The second event, held on Hope Island again, was just as successful with Ian improving further on the equipment. It had rained very heavily for days before, and the dogs had to overcome fairly deep water build-ups. Some of the smaller breeds nearly had to swim, but nothing could stop the dogs in their enthusiasm to run. The owners may not have been so enthusiastic having to clean up the “muddies”. Nevertheless, it was another enjoyable day with Channel 9 sending out a camera crew. The TV clip came on in Brisbane and the TV people thought it was so great, that they sent it down to Sydney, where it was shown on TV as well. Russell Carter’s video turned out well again.
In between lure coursing events, we received invitations again for Show racing at several Greyhound tracks. But it didn’t have quite the same meaning any more. We knew we’d rediscovered something exciting, something suitable for all breeds with hunting instinct A motorbike model that would pull the lure continuously. As the number of competing dogs grew, it became impossible to lay the lure out through the PP, otherwise every dog would only get one run and the whole event would get too boring. So this new method was tried and tried again until it was reliable enough to be employed in the next event.
Then came the coursing at Greenbank, on acreage owned by the Williams family. Now we had to get into more serious judging of the racing performances because there were just too many competitors and the better ones had to be rewarded in some way. Patricia had been racing dogs for years, and Steven and I could look back on 15 years of breeding, preparing and racing top performers and last but not least, assessing them. We decided that Patricia and I would start to separate the good racers from the weaker ones, taking the American Field Association standards as a guideline.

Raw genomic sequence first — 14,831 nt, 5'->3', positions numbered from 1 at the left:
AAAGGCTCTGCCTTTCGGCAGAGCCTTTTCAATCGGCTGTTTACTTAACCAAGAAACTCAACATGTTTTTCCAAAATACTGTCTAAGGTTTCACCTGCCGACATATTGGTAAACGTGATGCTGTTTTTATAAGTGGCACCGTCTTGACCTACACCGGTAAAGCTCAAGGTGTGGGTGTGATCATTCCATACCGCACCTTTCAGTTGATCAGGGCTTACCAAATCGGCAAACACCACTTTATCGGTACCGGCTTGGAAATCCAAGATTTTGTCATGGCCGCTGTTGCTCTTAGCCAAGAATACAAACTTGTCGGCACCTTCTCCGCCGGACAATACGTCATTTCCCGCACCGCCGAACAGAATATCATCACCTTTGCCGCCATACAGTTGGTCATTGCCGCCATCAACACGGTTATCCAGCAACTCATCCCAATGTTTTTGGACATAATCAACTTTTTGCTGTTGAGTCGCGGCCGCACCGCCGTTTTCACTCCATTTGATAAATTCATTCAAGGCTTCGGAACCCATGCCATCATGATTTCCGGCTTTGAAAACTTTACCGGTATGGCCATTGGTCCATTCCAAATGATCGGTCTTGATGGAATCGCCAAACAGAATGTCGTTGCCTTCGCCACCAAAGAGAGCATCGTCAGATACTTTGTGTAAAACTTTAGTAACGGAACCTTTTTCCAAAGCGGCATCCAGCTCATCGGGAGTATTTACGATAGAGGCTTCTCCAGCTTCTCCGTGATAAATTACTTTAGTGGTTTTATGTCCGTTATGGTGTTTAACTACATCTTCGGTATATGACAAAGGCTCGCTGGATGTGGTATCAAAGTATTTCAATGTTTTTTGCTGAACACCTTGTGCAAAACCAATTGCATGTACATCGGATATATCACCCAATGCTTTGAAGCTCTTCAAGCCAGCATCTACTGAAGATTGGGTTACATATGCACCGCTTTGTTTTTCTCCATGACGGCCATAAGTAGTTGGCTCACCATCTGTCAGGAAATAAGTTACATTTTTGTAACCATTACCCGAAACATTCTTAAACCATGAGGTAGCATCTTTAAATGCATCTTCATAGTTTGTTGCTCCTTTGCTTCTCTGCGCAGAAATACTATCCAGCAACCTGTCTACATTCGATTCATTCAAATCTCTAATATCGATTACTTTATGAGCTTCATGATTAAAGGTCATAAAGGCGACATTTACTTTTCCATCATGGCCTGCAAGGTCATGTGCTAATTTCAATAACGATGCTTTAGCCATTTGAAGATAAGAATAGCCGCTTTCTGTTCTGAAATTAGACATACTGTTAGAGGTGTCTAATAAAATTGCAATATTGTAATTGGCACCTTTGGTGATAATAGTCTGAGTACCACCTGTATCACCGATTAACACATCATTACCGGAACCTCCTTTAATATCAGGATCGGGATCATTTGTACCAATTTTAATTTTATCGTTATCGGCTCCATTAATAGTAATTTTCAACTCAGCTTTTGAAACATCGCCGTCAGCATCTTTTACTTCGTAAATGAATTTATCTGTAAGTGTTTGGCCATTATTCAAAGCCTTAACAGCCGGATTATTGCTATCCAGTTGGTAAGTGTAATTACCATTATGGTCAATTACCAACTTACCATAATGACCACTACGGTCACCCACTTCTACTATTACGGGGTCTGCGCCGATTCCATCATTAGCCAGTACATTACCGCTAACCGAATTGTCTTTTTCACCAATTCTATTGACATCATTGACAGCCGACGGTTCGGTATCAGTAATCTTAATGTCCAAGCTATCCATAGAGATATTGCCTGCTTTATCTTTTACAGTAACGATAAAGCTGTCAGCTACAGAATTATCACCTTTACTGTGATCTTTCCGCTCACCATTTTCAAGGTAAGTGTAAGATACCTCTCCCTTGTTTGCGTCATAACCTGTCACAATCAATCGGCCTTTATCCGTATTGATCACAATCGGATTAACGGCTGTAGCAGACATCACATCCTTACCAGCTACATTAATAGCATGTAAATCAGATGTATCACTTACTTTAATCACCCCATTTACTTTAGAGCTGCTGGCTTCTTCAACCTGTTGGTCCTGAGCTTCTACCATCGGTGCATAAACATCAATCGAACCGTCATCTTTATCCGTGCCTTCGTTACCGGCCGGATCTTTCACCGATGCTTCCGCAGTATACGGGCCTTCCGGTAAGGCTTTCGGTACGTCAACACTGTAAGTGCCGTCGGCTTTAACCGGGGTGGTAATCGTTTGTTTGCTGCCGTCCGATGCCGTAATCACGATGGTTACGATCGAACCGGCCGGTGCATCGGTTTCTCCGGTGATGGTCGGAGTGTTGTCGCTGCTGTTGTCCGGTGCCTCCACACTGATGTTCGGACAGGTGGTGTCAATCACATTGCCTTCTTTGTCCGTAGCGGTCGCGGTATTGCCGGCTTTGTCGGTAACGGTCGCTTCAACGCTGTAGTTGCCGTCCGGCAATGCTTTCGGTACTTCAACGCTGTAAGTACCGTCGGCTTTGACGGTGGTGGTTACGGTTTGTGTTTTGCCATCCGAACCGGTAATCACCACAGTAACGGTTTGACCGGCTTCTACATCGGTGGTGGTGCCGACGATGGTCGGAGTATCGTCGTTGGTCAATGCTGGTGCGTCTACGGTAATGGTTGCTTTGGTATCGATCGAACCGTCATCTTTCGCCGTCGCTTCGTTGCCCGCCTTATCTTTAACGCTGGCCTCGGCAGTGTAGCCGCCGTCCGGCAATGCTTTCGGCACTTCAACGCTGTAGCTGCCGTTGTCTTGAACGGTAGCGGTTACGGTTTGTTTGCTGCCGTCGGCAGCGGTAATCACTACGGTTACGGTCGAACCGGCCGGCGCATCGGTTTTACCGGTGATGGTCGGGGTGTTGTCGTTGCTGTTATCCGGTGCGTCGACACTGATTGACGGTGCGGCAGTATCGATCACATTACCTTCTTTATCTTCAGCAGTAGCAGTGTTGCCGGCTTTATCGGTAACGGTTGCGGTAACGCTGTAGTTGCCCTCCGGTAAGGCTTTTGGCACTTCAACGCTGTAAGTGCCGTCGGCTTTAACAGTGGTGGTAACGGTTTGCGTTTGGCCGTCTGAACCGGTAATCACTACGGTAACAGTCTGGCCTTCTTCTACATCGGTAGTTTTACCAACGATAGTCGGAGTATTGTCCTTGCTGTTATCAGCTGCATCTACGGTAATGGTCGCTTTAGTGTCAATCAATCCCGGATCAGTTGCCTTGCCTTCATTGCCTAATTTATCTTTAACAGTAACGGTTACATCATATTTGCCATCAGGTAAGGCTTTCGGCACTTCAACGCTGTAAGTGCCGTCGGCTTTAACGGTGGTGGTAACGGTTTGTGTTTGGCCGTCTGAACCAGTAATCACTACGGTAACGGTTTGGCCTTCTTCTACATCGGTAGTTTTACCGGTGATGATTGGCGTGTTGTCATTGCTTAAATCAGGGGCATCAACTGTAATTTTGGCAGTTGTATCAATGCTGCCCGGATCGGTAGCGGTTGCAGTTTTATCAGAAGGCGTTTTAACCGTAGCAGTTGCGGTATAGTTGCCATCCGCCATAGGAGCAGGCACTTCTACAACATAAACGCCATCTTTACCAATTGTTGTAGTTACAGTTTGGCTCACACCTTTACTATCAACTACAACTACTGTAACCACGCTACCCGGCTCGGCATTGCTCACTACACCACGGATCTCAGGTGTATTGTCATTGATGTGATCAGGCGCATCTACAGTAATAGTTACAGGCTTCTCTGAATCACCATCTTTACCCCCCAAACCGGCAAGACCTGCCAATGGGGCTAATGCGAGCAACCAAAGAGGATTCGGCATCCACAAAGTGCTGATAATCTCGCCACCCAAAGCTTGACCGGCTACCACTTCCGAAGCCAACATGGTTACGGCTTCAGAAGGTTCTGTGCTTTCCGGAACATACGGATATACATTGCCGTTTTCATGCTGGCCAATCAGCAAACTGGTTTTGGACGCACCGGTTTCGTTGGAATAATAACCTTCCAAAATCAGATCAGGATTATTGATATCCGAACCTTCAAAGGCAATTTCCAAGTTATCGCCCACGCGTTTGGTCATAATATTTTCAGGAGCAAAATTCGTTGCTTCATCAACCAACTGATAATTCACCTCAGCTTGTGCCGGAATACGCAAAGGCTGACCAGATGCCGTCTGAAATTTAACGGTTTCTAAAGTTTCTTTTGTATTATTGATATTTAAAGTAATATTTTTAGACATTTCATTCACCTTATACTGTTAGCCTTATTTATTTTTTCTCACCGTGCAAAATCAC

Everything worked out very well and as time went by we saw the dogs improve more and more. The interest in lure coursing grew and it was time to get some more people involved in judging the dogs. The first trainees were Ken and Else Airens and Harry Burridge. They had been showing great Interest and were generally heavily involved in all the activities. Everybody worked very hard to make it possible for the events to run smoothly and without disturbances.
The discipline out in the field was remarkable, especially with everybody being new to this game. By the end of 1987, it was decided to try and get a club off the ground. The response was great and the first meetings were held in Ian Smith’s house. A newsletter was published to keep people informed about the happenings Many members had made connections, through their breed clubs, with interested people in other states, and they responded by setting up their own events. I’m sure the “bug” has spread quite well. Subsequent meetings of the club were held at the Oxley Obedience grounds where some lure coursing events also took place until the grounds proved too small.
In 1988, Russell Carter made it possible for us to get a more or less permanent ground at the Runcorn Pony Club, which actually consists of two different venues. We also had the use of our own clubhouse together with the “horsie” people, canteen and other facilities. Floodlights had gone up in order to hold show training classes to help support the club. The future might see race training as well. In 1989 we finally became the “Queensland Lure Coursing Association Incorporated”. In the meantime, we had held countless lure course meetings on the Pony Club grounds and the Number of participating dogs and new members was growing steadily. We were now training three more judges, who would be ready by the beginning of 1990.
We look back on 7 years of hard work, teeth-grinding and pushing forward, setbacks, and achievements.
But it doesn’t stop here. There is no time to sit back. We have to keep working even harder to give our dogs what has been kept from them for too long. Just to see them out there chasing that bit of plastic and enjoying themselves the way they do makes every effort worthwhile.